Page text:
I break from work in the afternoon and go downstairs to brew tea for me and my mother. The electric kettle sputters and pops with a comfortable, homey sound.
I reach up to the second shelf and snag a couple of pottery mugs. My thumb and ring finger go around the handles and my forefinger and middle finger each go inside a mug. It's a quick grab and a secure grip.
The mugs clink as I set them on the counter but then I feel the grime and stickiness on the inside and I pick them back up again.
"We need to check the spinning arm in the dish washer again," I tell my mom, as she comes in from her painting work.
"Whatever," she says with emphasis. "They look clean to me."
We've had this conversation a thousand times and I try not to bristle. I try to remind myself that it isn't exactly that she doesn't believe me. It's just a different way of looking at the world.
"There are fairly large chunks of greasy gunk inside the cups," I tell her, while I scrub and then add soap and scrub some more to get the super-heated dishwasher sludge off of the inside of the mugs.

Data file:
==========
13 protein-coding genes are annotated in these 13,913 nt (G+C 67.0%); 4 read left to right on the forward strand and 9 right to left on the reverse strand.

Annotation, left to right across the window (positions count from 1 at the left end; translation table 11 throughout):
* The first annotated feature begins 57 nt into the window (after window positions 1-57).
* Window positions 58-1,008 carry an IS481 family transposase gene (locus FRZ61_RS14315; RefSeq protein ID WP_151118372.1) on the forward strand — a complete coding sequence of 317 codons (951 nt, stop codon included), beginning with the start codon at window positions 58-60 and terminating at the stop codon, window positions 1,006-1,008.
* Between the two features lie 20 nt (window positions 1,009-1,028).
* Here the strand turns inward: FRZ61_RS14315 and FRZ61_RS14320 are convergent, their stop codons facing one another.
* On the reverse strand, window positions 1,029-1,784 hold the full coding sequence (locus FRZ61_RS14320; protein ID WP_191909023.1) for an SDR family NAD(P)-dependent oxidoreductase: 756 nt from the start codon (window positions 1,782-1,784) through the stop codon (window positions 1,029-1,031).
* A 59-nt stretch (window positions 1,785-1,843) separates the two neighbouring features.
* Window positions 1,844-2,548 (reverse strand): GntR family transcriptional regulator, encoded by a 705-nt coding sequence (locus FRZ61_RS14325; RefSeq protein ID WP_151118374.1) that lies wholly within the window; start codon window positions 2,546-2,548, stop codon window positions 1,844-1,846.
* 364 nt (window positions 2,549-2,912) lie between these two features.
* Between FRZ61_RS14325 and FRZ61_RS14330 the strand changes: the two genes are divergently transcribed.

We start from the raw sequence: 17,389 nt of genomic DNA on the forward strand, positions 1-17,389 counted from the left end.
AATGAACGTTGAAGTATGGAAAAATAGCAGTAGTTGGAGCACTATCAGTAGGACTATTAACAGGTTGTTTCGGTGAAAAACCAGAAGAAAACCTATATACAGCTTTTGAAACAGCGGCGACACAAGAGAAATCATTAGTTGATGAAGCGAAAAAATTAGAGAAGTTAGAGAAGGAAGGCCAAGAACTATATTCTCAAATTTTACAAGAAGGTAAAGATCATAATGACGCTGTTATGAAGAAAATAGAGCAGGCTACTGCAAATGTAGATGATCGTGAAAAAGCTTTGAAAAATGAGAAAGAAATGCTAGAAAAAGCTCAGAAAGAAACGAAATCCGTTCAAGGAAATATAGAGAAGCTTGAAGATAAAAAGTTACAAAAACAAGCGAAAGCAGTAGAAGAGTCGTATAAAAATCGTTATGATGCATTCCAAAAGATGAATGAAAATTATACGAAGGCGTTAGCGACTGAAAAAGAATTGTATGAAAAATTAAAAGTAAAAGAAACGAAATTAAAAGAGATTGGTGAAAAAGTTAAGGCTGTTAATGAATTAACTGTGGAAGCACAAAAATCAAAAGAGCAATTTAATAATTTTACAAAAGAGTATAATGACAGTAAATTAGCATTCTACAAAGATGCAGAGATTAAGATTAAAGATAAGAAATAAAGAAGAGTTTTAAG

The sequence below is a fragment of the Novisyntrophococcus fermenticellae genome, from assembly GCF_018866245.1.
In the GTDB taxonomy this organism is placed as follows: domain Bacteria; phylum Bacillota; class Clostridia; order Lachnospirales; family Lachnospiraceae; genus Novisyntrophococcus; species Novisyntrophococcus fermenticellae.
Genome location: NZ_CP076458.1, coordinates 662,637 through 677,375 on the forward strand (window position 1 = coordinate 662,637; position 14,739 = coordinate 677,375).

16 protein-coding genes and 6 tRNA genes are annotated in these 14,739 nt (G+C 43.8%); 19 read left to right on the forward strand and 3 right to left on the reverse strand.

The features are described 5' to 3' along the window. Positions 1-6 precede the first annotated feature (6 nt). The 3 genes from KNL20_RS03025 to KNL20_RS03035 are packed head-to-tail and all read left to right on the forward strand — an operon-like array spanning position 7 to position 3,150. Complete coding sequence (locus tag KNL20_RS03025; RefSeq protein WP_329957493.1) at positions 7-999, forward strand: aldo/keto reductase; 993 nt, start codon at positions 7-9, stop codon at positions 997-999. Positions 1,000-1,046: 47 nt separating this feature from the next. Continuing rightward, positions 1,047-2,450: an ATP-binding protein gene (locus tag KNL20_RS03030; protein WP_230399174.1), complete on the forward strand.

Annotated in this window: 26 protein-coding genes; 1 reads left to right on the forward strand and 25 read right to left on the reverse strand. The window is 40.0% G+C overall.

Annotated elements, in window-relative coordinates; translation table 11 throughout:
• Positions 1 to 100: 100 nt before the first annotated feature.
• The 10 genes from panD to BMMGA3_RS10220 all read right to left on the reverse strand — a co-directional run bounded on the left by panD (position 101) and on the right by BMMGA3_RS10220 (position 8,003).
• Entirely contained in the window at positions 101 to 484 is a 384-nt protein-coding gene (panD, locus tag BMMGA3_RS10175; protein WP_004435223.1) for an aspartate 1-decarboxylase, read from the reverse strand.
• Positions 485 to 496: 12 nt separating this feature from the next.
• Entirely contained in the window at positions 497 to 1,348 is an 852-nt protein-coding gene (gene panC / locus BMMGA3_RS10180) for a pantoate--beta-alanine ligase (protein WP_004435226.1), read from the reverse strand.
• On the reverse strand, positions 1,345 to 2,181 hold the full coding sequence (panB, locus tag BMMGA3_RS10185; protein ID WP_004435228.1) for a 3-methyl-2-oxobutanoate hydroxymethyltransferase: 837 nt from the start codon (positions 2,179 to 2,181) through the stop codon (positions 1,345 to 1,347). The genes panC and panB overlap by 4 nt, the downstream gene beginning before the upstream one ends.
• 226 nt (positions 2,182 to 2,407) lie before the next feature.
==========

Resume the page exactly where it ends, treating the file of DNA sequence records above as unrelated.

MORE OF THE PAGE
"I believe you," she says. "It's just that if it looks clean visually, I don't care."
I bite back a retort about how bacteria don't care what she can see and put the newly washed mugs out to pour the tea.
This wasn't a crucial or dramatic incident nor was it the straw that broke my back. But it was telling and clear. I suddenly realized that there is an art to getting along when we see the world differently. And so, I started mulling over a list of tips for blind and partially sighted people who live with a sighted family member or roommate.
Some of the common issues can be humorous, but I do mostly mean what I say.
Tips for living with a sighted person: